Have you struggled with your identity at any time in your life? How do you deal with those situations?

Oh, all the time. This is something that I’ve sometimes worn on my sleeve. Because I think that, in my upbringing, I’ve never really cleanly fit into a… if there was this ethnicity box or if I fit cleanly into the Census… its never been that way for me. So that would mean then, that to the Filipino community, I’m not Filipino enough. I’ve never gotten that from the African American community whom I’ve actually felt very accepted by. But in a way, in some cases more recently, it’s not like I’m African American enough. I don’t self-identify as African American anyway. But you are talking about the communities in which I’ve navigated. So I don’t know if that makes sense. The term American though I completely understand how I fit into that because it’s just a very amorphous term. I understand that I’m very American and I fit in culturally very well.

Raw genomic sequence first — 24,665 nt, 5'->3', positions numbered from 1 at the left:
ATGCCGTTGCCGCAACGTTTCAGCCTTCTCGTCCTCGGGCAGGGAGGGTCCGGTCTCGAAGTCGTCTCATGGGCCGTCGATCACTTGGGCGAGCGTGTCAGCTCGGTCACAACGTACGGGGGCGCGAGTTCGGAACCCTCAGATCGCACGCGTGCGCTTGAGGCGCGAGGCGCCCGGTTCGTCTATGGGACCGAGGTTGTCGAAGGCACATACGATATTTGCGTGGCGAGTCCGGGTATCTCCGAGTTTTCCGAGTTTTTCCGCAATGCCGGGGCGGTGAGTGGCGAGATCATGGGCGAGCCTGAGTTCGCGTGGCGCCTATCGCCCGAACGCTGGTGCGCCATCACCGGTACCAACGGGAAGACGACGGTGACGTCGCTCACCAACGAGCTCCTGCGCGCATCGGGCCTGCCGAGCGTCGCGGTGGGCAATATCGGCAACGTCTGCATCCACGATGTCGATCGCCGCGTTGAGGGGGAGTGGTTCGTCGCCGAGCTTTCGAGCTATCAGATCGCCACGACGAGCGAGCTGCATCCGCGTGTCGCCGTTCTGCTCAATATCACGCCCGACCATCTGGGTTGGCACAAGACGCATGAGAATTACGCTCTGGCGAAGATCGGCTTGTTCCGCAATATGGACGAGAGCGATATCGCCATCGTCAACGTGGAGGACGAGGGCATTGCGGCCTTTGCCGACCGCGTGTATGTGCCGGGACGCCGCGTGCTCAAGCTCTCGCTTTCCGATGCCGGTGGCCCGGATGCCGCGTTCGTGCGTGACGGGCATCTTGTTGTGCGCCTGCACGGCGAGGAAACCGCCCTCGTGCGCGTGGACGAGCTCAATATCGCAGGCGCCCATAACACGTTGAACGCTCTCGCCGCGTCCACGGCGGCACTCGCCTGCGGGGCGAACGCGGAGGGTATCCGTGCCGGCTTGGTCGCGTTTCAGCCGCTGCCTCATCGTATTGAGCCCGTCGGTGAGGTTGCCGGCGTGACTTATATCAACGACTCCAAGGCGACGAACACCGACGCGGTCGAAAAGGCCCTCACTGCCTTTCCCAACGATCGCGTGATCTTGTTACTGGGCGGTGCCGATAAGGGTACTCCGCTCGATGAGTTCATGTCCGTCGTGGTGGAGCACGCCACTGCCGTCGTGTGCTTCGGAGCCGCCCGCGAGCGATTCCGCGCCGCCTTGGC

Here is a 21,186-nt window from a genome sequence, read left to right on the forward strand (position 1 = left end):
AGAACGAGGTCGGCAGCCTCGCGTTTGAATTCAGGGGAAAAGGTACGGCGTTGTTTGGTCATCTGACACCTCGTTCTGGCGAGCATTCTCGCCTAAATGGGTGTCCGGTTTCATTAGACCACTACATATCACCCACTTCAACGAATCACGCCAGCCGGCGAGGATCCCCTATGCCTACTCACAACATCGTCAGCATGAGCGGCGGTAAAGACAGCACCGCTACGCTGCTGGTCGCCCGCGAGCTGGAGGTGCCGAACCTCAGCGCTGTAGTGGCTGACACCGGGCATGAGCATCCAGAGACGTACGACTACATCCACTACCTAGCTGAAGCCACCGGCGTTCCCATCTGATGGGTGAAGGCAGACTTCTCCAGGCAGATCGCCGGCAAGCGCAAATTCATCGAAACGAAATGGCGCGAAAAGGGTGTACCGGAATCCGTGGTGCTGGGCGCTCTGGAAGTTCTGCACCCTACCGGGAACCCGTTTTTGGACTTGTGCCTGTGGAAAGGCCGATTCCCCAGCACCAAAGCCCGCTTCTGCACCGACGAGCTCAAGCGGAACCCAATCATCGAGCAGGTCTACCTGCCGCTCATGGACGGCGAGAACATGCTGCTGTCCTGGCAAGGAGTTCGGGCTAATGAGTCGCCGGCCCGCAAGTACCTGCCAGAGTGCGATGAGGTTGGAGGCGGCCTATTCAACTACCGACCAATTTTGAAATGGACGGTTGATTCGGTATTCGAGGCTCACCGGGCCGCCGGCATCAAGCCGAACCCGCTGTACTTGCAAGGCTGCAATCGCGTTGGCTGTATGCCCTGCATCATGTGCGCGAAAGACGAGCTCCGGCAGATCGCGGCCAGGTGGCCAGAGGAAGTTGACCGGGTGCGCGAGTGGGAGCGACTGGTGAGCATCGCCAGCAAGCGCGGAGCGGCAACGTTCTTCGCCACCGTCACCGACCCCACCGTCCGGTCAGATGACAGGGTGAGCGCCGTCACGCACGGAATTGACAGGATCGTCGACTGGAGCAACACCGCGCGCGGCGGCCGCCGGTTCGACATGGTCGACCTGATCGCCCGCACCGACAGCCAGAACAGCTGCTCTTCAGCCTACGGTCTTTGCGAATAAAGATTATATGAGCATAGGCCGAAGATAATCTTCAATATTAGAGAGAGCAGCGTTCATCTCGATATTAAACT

Thai Lam

Sushi Chef at Osaka Restaurant

How would you define your ethnicity? What factors have led you to identify as that?

I don’t know. I’m Cambodian and Vietnamese. It’s like the indigenous people from South Vietnam. [My parents] were like Cambodian people but raised in Vietnam. Like they were born in Vietnam, they had to adapt to the language in Vietnam.

Do you think that people’s assumptions about you and your ethnicity are accurate to who you are?

No. They think I’m Mexican. A lot of people think I’m Mexican. Because of my skin tone and then I guess the tattoos.

If you could define yourself as Asian or American, which would you choose?

Asian, because I have a green card. I was born in Vietnam actually.

Have you struggled with your identity at any time in your life? How do you deal with those situations?

No I have not. I’m sure of who I am.